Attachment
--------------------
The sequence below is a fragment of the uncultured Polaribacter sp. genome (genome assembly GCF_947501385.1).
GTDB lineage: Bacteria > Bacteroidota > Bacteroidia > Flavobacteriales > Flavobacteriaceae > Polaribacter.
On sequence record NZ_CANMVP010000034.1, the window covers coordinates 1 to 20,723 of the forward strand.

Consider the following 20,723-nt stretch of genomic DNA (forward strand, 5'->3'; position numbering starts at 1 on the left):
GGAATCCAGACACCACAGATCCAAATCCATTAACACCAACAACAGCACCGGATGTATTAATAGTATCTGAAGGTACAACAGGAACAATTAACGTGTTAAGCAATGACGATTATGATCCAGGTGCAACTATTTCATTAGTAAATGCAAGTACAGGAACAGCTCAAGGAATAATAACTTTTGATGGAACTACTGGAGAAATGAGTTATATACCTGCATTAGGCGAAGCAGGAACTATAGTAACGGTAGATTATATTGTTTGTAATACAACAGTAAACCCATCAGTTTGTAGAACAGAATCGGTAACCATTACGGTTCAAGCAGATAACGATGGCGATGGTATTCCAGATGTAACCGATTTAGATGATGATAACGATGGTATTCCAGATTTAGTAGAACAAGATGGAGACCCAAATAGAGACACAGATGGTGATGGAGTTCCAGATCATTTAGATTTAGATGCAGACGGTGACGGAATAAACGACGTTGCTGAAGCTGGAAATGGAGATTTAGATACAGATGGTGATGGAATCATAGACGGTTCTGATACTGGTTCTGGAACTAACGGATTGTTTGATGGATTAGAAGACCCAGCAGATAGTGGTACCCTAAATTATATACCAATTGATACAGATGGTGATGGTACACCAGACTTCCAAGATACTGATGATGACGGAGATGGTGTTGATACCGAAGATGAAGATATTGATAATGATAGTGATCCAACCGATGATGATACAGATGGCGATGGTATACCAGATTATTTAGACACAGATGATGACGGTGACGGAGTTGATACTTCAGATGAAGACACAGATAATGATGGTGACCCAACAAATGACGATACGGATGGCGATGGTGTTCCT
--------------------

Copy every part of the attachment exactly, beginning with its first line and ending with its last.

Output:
The sequence below is a fragment of the uncultured Polaribacter sp. genome (genome assembly GCF_947501385.1).
GTDB lineage: Bacteria > Bacteroidota > Bacteroidia > Flavobacteriales > Flavobacteriaceae > Polaribacter.
On sequence record NZ_CANMVP010000034.1, the window covers coordinates 1 to 20,723 of the forward strand.

Consider the following 20,723-nt stretch of genomic DNA (forward strand, 5'->3'; position numbering starts at 1 on the left):
GGAATCCAGACACCACAGATCCAAATCCATTAACACCAACAACAGCACCGGATGTATTAATAGTATCTGAAGGTACAACAGGAACAATTAACGTGTTAAGCAATGACGATTATGATCCAGGTGCAACTATTTCATTAGTAAATGCAAGTACAGGAACAGCTCAAGGAATAATAACTTTTGATGGAACTACTGGAGAAATGAGTTATATACCTGCATTAGGCGAAGCAGGAACTATAGTAACGGTAGATTATATTGTTTGTAATACAACAGTAAACCCATCAGTTTGTAGAACAGAATCGGTAACCATTACGGTTCAAGCAGATAACGATGGCGATGGTATTCCAGATGTAACCGATTTAGATGATGATAACGATGGTATTCCAGATTTAGTAGAACAAGATGGAGACCCAAATAGAGACACAGATGGTGATGGAGTTCCAGATCATTTAGATTTAGATGCAGACGGTGACGGAATAAACGACGTTGCTGAAGCTGGAAATGGAGATTTAGATACAGATGGTGATGGAATCATAGACGGTTCTGATACTGGTTCTGGAACTAACGGATTGTTTGATGGATTAGAAGACCCAGCAGATAGTGGTACCCTAAATTATATACCAATTGATACAGATGGTGATGGTACACCAGACTTCCAAGATACTGATGATGACGGAGATGGTGTTGATACCGAAGATGAAGATATTGATAATGATAGTGATCCAACCGATGATGATACAGATGGCGATGGTATACCAGATTATTTAGACACAGATGATGACGGTGACGGAGTTGATACTTCAGATGAAGACACAGATAATGATGGTGACCCAACAAATGACGATACGGATGGCGATGGTGTTCCT